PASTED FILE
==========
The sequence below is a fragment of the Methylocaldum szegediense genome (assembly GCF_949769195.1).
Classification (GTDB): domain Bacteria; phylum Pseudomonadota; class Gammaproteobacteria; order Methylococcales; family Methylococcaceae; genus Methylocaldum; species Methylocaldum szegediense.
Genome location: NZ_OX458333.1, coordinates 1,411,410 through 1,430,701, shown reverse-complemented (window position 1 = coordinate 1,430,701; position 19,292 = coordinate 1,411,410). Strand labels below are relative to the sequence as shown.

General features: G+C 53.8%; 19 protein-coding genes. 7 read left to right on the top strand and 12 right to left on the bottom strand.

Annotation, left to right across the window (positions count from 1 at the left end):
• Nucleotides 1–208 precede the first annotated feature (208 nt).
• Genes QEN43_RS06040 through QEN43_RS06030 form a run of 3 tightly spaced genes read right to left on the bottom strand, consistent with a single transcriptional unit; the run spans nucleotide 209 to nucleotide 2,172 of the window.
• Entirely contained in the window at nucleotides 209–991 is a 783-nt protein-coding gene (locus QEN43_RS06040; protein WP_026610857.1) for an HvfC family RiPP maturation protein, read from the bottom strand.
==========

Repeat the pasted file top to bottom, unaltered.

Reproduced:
The sequence below is a fragment of the Methylocaldum szegediense genome (assembly GCF_949769195.1).
Classification (GTDB): domain Bacteria; phylum Pseudomonadota; class Gammaproteobacteria; order Methylococcales; family Methylococcaceae; genus Methylocaldum; species Methylocaldum szegediense.
Genome location: NZ_OX458333.1, coordinates 1,411,410 through 1,430,701, shown reverse-complemented (window position 1 = coordinate 1,430,701; position 19,292 = coordinate 1,411,410). Strand labels below are relative to the sequence as shown.

General features: G+C 53.8%; 19 protein-coding genes. 7 read left to right on the top strand and 12 right to left on the bottom strand.

Annotation, left to right across the window (positions count from 1 at the left end):
• Nucleotides 1–208 precede the first annotated feature (208 nt).
• Genes QEN43_RS06040 through QEN43_RS06030 form a run of 3 tightly spaced genes read right to left on the bottom strand, consistent with a single transcriptional unit; the run spans nucleotide 209 to nucleotide 2,172 of the window.
• Entirely contained in the window at nucleotides 209–991 is a 783-nt protein-coding gene (locus QEN43_RS06040; protein WP_026610857.1) for an HvfC family RiPP maturation protein, read from the bottom strand.